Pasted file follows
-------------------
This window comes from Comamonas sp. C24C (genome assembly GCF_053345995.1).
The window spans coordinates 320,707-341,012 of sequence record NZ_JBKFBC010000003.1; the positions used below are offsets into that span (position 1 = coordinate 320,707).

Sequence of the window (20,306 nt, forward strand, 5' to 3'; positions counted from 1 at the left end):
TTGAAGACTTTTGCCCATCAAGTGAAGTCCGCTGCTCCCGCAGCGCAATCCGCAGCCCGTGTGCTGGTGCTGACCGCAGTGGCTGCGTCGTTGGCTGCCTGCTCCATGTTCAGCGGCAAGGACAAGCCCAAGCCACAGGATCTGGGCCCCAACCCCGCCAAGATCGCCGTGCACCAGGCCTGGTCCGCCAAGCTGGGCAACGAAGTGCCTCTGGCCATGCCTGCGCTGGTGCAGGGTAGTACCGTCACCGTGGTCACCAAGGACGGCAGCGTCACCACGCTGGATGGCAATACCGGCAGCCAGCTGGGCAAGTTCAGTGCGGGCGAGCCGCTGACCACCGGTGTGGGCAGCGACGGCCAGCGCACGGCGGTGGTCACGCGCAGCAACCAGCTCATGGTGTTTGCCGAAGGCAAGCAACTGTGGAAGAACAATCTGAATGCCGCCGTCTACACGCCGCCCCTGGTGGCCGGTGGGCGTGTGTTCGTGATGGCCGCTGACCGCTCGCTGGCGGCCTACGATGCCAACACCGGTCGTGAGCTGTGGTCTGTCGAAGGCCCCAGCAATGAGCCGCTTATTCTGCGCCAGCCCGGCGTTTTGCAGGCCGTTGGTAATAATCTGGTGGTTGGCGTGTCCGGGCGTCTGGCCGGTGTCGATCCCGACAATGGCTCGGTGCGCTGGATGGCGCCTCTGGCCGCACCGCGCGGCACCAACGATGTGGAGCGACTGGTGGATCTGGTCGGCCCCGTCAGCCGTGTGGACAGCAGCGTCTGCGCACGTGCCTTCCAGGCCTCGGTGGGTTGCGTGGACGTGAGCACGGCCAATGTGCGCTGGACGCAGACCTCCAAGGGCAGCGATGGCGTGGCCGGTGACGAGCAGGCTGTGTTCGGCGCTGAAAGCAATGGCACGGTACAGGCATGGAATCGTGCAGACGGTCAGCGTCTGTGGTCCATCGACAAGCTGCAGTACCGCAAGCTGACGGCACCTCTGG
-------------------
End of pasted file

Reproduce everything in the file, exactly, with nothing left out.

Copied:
This window comes from Comamonas sp. C24C (genome assembly GCF_053345995.1).
The window spans coordinates 320,707-341,012 of sequence record NZ_JBKFBC010000003.1; the positions used below are offsets into that span (position 1 = coordinate 320,707).

Sequence of the window (20,306 nt, forward strand, 5' to 3'; positions counted from 1 at the left end):
TTGAAGACTTTTGCCCATCAAGTGAAGTCCGCTGCTCCCGCAGCGCAATCCGCAGCCCGTGTGCTGGTGCTGACCGCAGTGGCTGCGTCGTTGGCTGCCTGCTCCATGTTCAGCGGCAAGGACAAGCCCAAGCCACAGGATCTGGGCCCCAACCCCGCCAAGATCGCCGTGCACCAGGCCTGGTCCGCCAAGCTGGGCAACGAAGTGCCTCTGGCCATGCCTGCGCTGGTGCAGGGTAGTACCGTCACCGTGGTCACCAAGGACGGCAGCGTCACCACGCTGGATGGCAATACCGGCAGCCAGCTGGGCAAGTTCAGTGCGGGCGAGCCGCTGACCACCGGTGTGGGCAGCGACGGCCAGCGCACGGCGGTGGTCACGCGCAGCAACCAGCTCATGGTGTTTGCCGAAGGCAAGCAACTGTGGAAGAACAATCTGAATGCCGCCGTCTACACGCCGCCCCTGGTGGCCGGTGGGCGTGTGTTCGTGATGGCCGCTGACCGCTCGCTGGCGGCCTACGATGCCAACACCGGTCGTGAGCTGTGGTCTGTCGAAGGCCCCAGCAATGAGCCGCTTATTCTGCGCCAGCCCGGCGTTTTGCAGGCCGTTGGTAATAATCTGGTGGTTGGCGTGTCCGGGCGTCTGGCCGGTGTCGATCCCGACAATGGCTCGGTGCGCTGGATGGCGCCTCTGGCCGCACCGCGCGGCACCAACGATGTGGAGCGACTGGTGGATCTGGTCGGCCCCGTCAGCCGTGTGGACAGCAGCGTCTGCGCACGTGCCTTCCAGGCCTCGGTGGGTTGCGTGGACGTGAGCACGGCCAATGTGCGCTGGACGCAGACCTCCAAGGGCAGCGATGGCGTGGCCGGTGACGAGCAGGCTGTGTTCGGCGCTGAAAGCAATGGCACGGTACAGGCATGGAATCGTGCAGACGGTCAGCGTCTGTGGTCCATCGACAAGCTGCAGTACCGCAAGCTGACGGCACCTCTGG